This Building is About to Blow!

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Premier League Set for Explosive Finale

By Greg Hudson
 
In August the big talk of the Barclay’s Premier League was whether David Moyes would guide Manchester United to yet another league title in his first year after taking the managerial helm from Sir Alex Ferguson after 27 years in the Red Devils’ dugout.
 
As the season heads into the final 10 weeks, however, the discussion is very different. Not only are there four clubs currently contending for the title, but Manchester United are nowhere to be seen at the top of the table, where they have finished in the top three since the founding of the Premier League in 1992. 
 
Instead, the focus of debate and speculation centers on who will lift the trophy in the absence of the perennial giants. London clubs Chelsea and Arsenal lead the way thanks to their stifling defenses, while United rivals Liverpool and Manchester City trail by the slightest of margins with their high-powered attacking play. With the top four clubs separated by a total of only four points with eleven games to go, truly any club can win the title in a season where anything can – and often does – happen. Here’s a club-by-club rundown of each team’s chances of glory.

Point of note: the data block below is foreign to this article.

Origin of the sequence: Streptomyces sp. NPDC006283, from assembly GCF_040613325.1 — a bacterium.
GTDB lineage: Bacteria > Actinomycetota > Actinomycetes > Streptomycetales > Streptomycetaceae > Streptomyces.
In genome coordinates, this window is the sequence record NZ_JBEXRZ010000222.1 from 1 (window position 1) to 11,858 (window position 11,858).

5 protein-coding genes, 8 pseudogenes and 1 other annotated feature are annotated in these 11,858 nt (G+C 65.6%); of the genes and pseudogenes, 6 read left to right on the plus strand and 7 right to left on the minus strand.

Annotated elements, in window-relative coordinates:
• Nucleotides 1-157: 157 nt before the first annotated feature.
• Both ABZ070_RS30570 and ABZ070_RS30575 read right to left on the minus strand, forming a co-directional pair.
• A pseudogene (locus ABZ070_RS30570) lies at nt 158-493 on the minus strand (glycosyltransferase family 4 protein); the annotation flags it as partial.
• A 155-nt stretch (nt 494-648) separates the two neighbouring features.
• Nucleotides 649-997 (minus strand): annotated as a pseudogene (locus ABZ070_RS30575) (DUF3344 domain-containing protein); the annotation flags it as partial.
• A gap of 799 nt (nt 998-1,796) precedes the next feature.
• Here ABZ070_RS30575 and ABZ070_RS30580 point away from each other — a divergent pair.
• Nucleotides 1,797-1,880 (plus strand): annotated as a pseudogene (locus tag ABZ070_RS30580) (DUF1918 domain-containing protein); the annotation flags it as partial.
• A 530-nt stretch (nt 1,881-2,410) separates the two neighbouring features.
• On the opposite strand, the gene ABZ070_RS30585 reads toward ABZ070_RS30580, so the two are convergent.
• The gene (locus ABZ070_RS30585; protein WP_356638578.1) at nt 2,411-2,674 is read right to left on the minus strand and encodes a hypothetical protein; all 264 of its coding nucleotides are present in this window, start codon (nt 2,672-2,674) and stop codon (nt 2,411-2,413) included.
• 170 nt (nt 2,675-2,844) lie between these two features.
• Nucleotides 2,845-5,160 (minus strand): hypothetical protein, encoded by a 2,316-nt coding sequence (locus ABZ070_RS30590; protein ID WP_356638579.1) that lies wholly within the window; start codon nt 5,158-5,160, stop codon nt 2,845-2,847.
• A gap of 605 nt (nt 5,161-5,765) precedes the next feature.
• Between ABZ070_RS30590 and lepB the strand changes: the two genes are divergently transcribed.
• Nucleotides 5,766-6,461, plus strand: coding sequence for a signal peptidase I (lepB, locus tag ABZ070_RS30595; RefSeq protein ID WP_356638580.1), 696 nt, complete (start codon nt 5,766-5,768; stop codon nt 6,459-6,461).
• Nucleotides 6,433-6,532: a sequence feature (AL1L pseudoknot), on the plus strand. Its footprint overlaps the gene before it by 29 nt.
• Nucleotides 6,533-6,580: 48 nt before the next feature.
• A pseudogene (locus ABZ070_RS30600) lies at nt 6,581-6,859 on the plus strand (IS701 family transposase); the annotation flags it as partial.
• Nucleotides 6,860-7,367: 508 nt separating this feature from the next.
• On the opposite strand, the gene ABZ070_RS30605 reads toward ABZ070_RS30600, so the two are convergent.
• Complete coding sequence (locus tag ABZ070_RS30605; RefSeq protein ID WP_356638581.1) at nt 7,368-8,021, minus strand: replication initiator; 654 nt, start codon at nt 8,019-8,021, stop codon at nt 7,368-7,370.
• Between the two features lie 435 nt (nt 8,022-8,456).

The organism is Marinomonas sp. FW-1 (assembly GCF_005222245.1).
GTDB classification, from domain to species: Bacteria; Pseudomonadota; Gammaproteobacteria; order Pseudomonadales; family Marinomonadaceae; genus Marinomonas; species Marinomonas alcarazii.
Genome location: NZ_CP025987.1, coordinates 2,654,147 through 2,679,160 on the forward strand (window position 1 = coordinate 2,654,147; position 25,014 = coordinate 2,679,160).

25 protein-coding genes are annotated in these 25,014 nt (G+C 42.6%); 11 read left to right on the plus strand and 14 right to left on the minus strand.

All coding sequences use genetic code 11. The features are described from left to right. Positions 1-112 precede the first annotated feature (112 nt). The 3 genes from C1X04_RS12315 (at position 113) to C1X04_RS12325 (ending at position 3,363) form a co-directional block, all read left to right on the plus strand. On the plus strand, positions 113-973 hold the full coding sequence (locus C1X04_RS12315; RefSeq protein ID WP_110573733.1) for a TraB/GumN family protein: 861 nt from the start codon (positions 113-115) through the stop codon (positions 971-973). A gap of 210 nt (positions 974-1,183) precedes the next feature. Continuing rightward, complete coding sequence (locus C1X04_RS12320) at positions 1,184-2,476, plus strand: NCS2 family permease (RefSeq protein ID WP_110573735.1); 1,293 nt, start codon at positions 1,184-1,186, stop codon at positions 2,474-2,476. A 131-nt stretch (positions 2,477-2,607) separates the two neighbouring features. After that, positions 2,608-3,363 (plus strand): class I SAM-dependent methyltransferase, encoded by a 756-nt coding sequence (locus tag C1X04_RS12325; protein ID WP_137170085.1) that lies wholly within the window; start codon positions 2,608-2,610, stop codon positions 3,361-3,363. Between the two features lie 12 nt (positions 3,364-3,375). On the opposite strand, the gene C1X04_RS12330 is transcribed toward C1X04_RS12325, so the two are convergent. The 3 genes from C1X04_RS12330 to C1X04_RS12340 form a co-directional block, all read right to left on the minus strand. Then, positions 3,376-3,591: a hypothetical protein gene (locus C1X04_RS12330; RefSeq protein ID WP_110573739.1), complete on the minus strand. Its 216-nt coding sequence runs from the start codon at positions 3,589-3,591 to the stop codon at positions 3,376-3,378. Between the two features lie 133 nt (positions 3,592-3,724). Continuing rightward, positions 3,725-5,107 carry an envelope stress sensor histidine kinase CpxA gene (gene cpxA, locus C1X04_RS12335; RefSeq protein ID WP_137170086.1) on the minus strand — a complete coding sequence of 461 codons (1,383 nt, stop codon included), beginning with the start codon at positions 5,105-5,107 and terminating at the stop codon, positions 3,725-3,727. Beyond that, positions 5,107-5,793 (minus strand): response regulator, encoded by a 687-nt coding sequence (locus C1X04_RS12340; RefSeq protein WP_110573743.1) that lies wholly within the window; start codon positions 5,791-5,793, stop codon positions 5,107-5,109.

Arsenal (2nd, 59 points)
 
Arsenal have the joint second-best defensive record in the Premier League, having allowed just 27 goals in 27 matches. But their struggles on the road have been well documented, including away losses of 6-3 to Manchester City and 5-1 to Liverpool. They still have games against Chelsea and City yet to come in the final 10 matches and taking the points in those games will be crucial. They’ll need to get their offence firing on all cylinders to make that happen, and with their lone striker Olivier Giroud struggling to find form in recent weeks, it will be a tough ask for the team that have topped the table for most of the season to take it back again.